also citing Foote & Frank 1999 and Henry & Milovanovic 1996). This point is also made by Lofland. Maruna was careful not to oversample members of Alcoholics Anonymous or other rehabilitative organizations because these therapuetic programmes offer “somewhat prepackaged narratives and interpretations” (Maruna 2001: 177). but rather verisimilitude. When chosing participants in his study. Lofland posits that “moral heroism. The degree of narrative choice of the transforming agent is seemingly limited to a set of predefined and socially sanctioned identity roles. Referencing Bruner’s distinction between paradigmatic and narrative thought. is one way to transmogrify a deviant narrative into one of redemption (Lofland 1969: 282-288). McAdams remarks that “stories seek not so much truth in the paradigmatic a door that cannot be opened by approaches that are too weighted down by duty to literal truth” (Bakan 1996: 7). McAdams’ coding framework recognises the importance of these “turning points” and is sensitive to agency codes in a narrative (Maruna 2001: 174). and this “reconstruction of biography” occurs within a given framework of socially sanctioned roles (Lofland 1969: 149).” such as the adoption of an evangelical Christian hypermorality. Redemption narratives and claims to a “new me” cannot be attributed purely to the agent’s willful capacity to change—he or she must have a “special history that specially explains current imputed identity” (Lofland 1969: 150. Maruna raises the problem of roles and “preferred stories” as limiting the available identities reforming deviants may adopt “within existing paradigms of public discourse” (Maruna 2001: 8. or life-likeness” (McAdams 1999: 480). Maruna 89)(emphasis in original). McAdams coins the term “psychosocial constructivism” to characterize the dynamic reality constructed within a socially negotiated framework (McAdams 1999: 492). Knowledge is generated through the interaction of storyteller and his or her audience within a particular socio-cultural context. The telling of the story is like editing the past. 5 . who argues that it is “ironic” that self-help groups sponsor the same identity categories as “the social control establishment” (Lofland 1969: 287).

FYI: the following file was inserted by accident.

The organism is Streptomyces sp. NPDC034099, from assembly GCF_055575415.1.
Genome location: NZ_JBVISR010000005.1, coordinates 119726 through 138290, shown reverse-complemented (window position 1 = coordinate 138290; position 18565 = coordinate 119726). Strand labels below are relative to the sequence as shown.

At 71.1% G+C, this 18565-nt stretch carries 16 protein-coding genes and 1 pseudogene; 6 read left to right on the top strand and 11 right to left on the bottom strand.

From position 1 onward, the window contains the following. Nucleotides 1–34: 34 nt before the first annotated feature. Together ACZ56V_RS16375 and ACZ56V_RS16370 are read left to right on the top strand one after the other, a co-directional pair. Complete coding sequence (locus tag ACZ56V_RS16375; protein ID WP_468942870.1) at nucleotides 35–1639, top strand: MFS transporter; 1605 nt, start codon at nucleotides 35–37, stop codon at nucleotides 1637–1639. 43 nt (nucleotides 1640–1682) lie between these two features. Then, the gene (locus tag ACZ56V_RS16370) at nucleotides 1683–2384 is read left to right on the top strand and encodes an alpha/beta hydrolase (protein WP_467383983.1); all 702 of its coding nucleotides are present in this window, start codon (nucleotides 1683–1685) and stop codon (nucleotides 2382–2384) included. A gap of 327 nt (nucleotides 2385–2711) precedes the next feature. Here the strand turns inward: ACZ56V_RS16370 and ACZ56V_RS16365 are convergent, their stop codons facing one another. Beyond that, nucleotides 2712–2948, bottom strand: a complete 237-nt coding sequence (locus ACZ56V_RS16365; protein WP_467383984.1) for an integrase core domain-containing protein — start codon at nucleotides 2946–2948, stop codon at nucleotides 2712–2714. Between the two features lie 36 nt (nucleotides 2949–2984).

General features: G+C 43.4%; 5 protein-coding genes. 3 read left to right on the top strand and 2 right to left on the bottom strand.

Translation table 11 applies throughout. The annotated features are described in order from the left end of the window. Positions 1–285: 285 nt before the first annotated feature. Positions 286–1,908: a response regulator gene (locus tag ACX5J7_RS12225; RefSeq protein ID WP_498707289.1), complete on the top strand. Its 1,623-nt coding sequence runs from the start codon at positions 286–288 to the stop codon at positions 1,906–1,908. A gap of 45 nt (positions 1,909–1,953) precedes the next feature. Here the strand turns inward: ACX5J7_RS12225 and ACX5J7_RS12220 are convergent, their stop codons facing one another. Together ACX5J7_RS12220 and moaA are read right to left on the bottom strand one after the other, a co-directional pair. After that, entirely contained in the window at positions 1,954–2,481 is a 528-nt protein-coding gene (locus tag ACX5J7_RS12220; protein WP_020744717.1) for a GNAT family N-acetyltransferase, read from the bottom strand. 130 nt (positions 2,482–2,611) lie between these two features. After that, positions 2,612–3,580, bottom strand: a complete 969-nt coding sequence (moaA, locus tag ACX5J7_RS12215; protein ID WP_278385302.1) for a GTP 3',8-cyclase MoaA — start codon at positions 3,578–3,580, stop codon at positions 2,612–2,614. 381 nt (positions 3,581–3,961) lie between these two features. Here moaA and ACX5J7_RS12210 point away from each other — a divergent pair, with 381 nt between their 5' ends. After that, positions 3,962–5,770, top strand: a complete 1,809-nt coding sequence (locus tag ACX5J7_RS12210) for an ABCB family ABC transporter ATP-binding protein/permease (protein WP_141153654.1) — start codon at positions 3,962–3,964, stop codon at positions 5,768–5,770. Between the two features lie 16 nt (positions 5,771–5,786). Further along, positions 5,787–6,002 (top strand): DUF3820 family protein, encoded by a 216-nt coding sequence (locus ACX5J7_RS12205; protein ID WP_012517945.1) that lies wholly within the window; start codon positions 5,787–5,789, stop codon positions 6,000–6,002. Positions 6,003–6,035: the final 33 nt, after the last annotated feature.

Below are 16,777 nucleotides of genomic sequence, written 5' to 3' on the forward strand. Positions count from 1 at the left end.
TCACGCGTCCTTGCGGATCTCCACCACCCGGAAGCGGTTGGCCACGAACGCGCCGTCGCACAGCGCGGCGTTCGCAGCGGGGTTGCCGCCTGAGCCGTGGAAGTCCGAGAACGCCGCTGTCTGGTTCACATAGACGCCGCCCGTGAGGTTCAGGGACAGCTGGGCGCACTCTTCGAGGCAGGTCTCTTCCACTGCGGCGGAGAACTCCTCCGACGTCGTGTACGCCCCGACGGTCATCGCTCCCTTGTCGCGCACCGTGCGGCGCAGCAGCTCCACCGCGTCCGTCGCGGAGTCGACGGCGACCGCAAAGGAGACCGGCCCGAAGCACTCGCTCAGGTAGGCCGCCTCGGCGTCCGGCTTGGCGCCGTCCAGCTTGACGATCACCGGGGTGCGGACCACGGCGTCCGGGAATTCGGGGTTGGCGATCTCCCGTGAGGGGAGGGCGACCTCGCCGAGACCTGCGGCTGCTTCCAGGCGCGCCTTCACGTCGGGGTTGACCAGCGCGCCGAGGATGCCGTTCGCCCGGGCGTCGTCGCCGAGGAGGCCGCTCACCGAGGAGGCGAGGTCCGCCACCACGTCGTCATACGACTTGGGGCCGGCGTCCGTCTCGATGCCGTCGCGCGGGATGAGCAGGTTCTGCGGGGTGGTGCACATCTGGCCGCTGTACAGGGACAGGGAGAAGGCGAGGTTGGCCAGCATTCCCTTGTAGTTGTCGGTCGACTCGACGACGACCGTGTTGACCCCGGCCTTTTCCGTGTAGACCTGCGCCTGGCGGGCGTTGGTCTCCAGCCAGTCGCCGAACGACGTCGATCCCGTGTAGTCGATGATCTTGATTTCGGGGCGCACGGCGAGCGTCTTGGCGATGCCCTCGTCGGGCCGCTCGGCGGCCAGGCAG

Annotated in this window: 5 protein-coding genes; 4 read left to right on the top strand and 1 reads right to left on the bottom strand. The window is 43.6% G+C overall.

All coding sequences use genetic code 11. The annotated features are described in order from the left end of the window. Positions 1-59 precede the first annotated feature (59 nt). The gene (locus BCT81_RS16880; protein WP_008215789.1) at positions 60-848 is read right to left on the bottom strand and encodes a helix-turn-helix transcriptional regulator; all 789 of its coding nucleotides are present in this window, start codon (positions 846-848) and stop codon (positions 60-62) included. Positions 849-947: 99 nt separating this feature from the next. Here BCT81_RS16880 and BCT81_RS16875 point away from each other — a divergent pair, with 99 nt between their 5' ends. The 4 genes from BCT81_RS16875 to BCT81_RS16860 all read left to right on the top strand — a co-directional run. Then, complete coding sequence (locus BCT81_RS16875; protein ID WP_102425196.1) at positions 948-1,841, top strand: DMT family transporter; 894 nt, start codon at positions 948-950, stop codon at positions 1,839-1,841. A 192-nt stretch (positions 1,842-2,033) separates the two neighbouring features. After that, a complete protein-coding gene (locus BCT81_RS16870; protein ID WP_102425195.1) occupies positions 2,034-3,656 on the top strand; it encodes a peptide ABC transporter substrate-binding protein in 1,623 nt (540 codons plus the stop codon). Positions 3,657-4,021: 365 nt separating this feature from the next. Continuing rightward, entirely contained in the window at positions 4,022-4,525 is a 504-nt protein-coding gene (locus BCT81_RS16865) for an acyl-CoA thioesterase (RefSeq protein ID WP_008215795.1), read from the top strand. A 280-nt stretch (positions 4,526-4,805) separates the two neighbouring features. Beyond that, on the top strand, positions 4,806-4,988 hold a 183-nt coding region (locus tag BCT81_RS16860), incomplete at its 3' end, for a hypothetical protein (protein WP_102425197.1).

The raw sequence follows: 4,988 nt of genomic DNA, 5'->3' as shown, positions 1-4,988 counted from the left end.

to see the front not as a performance at all. but there is also the issue of the narratologist’s authority to perform a secondary (or tertiary) hermeneutic analysis of a participant’s narrative (Josselson 1999: 1999). In these new rituals. meaningful events. Goffman argues that this is because “Anglo-American” culture leads us. reformed addict. and recreated” (Braithwaite 1994: 141). The vision” each participant in the circle has of the other is “challenged.” whereby an individual writes letters to his or her addiction. However. This recognition of the authority of the participant is a central tenant of narrative theory. identities are in a social crucible. altered. The actor who assumes this new role (e. usually a young man. his contemporary.1 Goffman goes on to claim that “the very structure of the self” is rooted in the social arrangement of performances (Goffman 1969: 222). They argue that “[I]n this ceremony. 37). Take for example the reintegrative shaming ceremonies studied by Braithwaite and Mugford. Kvale calls interviewing a “basic mode of constituting knowledge. which he likens to an actor assuming a role in a theatrical production. Goffman addresses the issue of role performance. the offender.Another way to address the believability of transformation narratives is to use the language of social performance. Goffman is concerned with the genuiness of an individual’s performance of his or her role. is shamed in a circle that includes friends and family.” which sees “the participant as the expert in meaning making” (Kvale 1996: 31. but as an unconsciously generated product resulting from the events that make up a life (Goffman 1969: 61). The process of speaking or 1 Contrast Goffman’s cynical cultural framing of the unconscious with Diamond’s enthusiasm for his concept of “narrating the unconscious.g. In any case. Like Lofland. as audience members. expressing in words unconscious affective states (Diamond 2000: xxi). 6 . as well as the victim and community members. The telling of self-stories produces meaning through intersubjective sense-making. the audience in these shaming ceremonies is not asked to critically reflecting on the performative aspects of the offender’s assumed role. born again Christian) will find “that there are already several well-established fronts among which he must choose” (Goffman 1969: 24). it is first and foremost the participant’s privilege to interpret his or her own biography as a series of causal.